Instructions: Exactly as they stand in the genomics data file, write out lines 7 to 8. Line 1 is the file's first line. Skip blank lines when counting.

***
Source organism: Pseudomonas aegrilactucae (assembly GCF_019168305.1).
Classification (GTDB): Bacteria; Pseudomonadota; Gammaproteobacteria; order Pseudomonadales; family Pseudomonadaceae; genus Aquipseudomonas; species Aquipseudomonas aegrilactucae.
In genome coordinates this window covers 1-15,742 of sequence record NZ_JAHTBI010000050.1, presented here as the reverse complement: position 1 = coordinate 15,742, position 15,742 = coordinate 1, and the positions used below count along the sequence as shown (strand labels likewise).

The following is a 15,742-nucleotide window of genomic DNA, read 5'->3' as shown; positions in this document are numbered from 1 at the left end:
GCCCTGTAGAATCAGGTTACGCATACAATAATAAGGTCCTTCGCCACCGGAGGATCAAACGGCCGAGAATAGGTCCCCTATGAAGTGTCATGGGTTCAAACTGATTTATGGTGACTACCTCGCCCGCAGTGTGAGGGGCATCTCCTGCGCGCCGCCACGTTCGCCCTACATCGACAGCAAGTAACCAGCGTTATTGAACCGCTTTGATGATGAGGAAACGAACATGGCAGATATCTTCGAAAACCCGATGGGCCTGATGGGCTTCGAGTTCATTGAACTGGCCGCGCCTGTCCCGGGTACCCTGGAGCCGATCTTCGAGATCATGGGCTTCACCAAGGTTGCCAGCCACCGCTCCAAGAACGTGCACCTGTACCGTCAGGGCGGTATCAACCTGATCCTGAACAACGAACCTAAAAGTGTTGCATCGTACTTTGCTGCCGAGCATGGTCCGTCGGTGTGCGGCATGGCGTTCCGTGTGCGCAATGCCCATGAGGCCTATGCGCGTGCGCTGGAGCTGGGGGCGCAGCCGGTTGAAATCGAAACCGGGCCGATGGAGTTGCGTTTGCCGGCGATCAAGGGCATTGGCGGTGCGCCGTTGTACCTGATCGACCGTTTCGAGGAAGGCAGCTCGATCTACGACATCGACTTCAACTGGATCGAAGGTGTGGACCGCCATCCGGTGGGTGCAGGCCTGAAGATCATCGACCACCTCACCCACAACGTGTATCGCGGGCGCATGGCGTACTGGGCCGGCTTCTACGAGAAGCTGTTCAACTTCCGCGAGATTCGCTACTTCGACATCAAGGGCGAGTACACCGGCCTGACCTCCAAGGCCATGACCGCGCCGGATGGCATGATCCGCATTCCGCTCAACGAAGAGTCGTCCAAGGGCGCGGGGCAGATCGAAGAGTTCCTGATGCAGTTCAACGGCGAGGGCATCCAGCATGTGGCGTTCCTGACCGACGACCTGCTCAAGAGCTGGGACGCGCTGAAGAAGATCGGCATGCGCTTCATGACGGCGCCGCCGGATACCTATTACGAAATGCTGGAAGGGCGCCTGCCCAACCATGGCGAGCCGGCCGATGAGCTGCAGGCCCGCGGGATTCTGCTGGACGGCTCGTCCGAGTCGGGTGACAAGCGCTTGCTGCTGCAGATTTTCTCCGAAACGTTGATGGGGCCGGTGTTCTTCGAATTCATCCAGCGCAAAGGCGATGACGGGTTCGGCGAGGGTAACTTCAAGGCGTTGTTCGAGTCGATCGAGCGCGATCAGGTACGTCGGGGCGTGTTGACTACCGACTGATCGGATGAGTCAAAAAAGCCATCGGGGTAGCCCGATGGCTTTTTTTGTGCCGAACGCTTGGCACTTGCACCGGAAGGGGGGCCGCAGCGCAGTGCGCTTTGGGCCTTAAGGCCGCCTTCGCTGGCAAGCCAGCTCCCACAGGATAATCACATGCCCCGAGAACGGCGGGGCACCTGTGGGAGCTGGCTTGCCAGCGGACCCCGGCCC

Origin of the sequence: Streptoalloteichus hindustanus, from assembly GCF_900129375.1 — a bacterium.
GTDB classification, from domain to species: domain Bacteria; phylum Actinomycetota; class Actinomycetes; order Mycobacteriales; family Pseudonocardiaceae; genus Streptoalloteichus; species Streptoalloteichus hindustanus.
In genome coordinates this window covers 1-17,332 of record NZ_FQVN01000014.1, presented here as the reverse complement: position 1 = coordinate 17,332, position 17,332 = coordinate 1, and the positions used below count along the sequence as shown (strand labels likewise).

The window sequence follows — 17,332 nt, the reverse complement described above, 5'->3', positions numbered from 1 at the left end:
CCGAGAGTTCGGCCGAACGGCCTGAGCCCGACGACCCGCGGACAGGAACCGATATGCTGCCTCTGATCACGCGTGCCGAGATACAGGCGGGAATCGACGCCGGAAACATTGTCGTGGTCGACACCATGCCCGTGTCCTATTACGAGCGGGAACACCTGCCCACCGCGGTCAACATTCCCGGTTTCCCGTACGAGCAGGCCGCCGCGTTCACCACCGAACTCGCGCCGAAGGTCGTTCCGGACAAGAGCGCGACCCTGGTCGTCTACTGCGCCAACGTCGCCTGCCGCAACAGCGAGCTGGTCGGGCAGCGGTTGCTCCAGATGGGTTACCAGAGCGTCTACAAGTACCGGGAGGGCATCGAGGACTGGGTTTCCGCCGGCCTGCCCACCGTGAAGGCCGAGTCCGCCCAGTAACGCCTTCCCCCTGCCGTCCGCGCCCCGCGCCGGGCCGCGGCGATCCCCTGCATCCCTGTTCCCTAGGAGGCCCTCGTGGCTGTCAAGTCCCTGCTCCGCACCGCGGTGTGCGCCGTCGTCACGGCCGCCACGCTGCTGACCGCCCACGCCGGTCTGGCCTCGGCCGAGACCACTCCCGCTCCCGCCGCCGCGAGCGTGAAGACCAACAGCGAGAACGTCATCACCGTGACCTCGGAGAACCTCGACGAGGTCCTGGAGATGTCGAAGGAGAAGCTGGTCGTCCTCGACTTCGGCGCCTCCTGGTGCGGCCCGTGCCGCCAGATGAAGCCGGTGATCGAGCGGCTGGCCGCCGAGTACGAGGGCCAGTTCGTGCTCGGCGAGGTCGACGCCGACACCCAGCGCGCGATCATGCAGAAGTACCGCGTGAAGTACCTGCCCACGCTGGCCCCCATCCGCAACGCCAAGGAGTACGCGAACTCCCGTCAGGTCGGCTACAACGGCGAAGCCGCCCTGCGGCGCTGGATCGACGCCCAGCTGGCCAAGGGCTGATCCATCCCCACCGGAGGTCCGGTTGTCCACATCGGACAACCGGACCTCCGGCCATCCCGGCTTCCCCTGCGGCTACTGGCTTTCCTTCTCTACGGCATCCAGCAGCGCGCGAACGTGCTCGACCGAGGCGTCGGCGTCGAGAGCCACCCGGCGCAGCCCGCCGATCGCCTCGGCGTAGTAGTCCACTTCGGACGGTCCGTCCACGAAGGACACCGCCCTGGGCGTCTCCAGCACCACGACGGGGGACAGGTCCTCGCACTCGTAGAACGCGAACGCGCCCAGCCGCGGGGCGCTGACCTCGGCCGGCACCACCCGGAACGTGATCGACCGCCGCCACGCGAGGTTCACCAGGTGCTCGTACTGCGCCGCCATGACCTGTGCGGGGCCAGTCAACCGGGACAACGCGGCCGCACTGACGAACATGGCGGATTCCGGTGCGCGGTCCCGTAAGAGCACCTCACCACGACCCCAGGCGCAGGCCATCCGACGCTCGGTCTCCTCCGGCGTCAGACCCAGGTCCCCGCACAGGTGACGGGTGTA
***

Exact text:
GTDB classification, from domain to species: domain Bacteria; phylum Actinomycetota; class Actinomycetes; order Mycobacteriales; family Pseudonocardiaceae; genus Streptoalloteichus; species Streptoalloteichus hindustanus.
In genome coordinates this window covers 1-17,332 of record NZ_FQVN01000014.1, presented here as the reverse complement: position 1 = coordinate 17,332, position 17,332 = coordinate 1, and the positions used below count along the sequence as shown (strand labels likewise).